Events can have negative impact, positive impact, or both. Events with a negative impact represent risks, which can prevent value creation or erode existing value. Events with positive impact may offset negative impacts or represent opportunities. Opportunities are the possibility that an event will occur and positively affect the achievement of objectives, supporting value creation or preservation. Management channels opportunities back to its strategy or objective-setting processes, formulating plans to seize the opportunities.

Event identification is one of the eight components of the COSO ERM framework, and is described as follows:  Internal and external events affecting achievement of an entity’s objectives must be identified, distinguishing between risks and opportunities.  Opportunities are  channeled back to management’s strategy or objective-setting processes.

Source:  COSO

External Forces

The forces acting on, and influencing, the organization's operations, and therefore influencing the organization's decisions, including decisions about strategy.  External forces fall into these categories:  economic, social/demographic, technological, geographic, political/ legal/regulatory.

See external risks.

GRC

Governance, risk, and compliance.  A ‘GRC tool’ refers to a software application that captures an organization’s information across these three areas.  

Inherent Risk

Inherent risk is the potential for risk events that could occur as a result of undertaking some activity when there are no controls in place.  Once controls are put into place, the residual risk is the remaining risk.  

Luck Factor

The amount of residual risk remaining above the organization's risk appetite after controls are implemented.  When an organization accepts more risk than its risk appetite would allow, the organization is relying on luck that a risk event will not occur.  See illustration.

Monitoring

Activities designed to ensure that internal controls are operating according to their design.  Monitoring is accomplished through ongoing management activities, separate evaluations, or both.

Objectives

Objective setting is a precondition to event identification, risk assessment, and risk response.  The risks of concern are those that jeopardize the organization's ability to meet its objectives.  There must first be objectives before management can identify and assess risks to their achievement and take necessary actions to manage the risks.  

COSO identifies the following categories of objective:

  • Strategic:  High-level goals, aligned with and supporting its mission.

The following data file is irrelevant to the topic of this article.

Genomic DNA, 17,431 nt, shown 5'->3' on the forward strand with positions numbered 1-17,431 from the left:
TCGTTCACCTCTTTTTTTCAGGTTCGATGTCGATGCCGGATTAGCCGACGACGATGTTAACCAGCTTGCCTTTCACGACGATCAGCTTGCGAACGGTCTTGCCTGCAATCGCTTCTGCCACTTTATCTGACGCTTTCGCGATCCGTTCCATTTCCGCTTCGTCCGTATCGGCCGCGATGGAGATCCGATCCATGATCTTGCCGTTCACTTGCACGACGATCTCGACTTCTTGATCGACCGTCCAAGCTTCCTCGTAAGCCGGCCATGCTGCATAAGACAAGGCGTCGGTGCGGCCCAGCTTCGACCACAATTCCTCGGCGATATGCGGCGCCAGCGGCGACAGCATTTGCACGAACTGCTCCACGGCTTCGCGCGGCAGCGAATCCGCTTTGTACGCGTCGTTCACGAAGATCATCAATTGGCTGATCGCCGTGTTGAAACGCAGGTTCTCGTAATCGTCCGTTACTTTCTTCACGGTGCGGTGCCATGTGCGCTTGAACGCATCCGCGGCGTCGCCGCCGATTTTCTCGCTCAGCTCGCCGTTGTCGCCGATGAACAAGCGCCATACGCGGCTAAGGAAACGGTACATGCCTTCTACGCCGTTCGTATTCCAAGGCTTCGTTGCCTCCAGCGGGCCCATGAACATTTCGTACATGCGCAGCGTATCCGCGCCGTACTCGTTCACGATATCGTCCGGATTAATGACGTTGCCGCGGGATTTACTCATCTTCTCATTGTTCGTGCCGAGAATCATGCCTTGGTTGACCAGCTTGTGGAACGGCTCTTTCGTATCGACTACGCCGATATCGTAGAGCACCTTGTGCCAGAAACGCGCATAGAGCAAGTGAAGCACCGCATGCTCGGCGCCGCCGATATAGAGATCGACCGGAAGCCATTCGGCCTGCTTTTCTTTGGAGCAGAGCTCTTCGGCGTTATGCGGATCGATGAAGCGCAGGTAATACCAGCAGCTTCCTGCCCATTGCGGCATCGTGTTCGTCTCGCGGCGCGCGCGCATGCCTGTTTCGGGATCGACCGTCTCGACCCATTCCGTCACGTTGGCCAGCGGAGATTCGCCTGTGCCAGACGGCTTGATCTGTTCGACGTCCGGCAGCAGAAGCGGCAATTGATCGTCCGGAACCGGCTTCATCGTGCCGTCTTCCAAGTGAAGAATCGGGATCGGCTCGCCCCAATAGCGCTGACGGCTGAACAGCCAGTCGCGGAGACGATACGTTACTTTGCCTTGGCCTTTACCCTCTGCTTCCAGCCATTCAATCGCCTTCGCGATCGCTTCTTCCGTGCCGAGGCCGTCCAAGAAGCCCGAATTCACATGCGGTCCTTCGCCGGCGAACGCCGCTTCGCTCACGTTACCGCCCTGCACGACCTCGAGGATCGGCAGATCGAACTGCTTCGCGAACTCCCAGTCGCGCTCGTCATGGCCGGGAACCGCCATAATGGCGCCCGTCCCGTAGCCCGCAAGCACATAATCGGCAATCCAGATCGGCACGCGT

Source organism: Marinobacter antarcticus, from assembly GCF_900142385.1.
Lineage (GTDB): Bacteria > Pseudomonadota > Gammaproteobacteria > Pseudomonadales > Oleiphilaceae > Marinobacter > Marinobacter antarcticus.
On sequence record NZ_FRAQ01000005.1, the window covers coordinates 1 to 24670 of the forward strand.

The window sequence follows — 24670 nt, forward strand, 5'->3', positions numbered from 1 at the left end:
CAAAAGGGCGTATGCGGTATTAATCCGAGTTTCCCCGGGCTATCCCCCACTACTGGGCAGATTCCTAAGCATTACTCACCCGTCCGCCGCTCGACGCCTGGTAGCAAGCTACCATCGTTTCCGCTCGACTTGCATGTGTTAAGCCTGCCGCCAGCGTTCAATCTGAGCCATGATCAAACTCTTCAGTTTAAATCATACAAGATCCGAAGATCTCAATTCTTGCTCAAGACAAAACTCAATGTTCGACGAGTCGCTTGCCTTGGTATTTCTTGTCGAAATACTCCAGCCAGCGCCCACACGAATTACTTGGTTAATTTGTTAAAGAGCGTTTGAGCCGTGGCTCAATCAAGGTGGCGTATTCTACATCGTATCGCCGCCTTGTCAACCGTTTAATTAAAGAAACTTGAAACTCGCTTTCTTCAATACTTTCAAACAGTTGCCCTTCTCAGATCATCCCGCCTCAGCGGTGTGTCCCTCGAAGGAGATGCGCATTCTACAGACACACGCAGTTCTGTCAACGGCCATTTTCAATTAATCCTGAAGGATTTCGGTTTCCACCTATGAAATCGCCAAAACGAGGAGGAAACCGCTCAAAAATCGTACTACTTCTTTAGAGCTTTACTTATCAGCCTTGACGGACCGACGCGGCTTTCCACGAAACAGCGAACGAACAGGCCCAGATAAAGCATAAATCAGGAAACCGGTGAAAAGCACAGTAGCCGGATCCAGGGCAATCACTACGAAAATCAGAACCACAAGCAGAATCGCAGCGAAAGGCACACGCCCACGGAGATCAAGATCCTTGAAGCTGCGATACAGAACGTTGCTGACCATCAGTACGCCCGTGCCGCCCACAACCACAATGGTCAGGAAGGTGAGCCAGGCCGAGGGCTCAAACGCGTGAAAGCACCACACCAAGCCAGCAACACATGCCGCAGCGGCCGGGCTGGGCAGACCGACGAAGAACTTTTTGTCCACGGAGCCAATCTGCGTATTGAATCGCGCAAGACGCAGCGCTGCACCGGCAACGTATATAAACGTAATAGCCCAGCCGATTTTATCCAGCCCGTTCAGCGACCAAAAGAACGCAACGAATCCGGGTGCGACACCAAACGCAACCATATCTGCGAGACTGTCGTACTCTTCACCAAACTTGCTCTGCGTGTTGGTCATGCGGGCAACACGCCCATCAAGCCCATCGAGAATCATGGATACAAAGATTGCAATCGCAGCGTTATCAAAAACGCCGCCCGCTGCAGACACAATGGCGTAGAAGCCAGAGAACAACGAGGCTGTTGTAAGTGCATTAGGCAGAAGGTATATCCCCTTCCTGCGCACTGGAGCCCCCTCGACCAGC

• Operations:  Effective and efficient use of its resources.
  • Reporting:  Reliability of reporting.
  • Compliance:  Compliance with applicable laws and regulations.

Pure Risk

A pure risk is a chance of loss or no loss, but no chance of gain.

Reputation Risk

A violation of the "social contract" between the organization and a group of its stakeholders, leading the stakeholders to behave in an adversarial way toward the organization.  In this context, "social contract" refers to the unwritten expectations the stakeholder group has about how it expects the organization to behave.  When the organization behaves in a way contrary to the expectations, the stakeholder group behaves in an adversarial way--e.g., if a donor becomes upset with an action the organization took, the stakeholder elects to stop or suspend financial donations.  

Residual Risk

Residual risk is the level of risk left over from the initial inherent risk after controls have been implemented.  The residual risk is then compared agains risk tolerance to determine if more controls are warranted or if the residual risk is acceptable to the organization.  

Risk

D&T Risk Intelligence:  Risk is the potential for loss caused by an event (or series of events) that can adversely affect the achievement of an organization’s objectives. 

COSO:  All entities face uncertainty, and the challenge for management is to determine how much uncertainty to accept as it strives to grow stakeholder value.  Uncertainty presents both risk and opportunity, with the potential to erode or enhance value. 

ISO 31000:  Risk is the effect of uncertainty on objectives.  Notes regarding the ISO 31000 definition of risk: 

  1. An effect is a deviation from the expected—positive or negative.
  2. Objectives can have different aspects (such as financial, health and safety, and environmental goals) and can apply at different levels (such as strategic, organizationwide, project, product and process).
  3. Risk is often characterized by reference to potential events  and consequences, or a combination of these.
  4. Risk is oft en expressed in terms of a combination of the consequences of an event (including changes in circumstances) and the associated likelihood of occurrence.
  5. Uncertainty is the state, even partial, of deficiency of information related to, understanding or knowledge of an event, its consequence, or likelihood.

Risk Ante Rate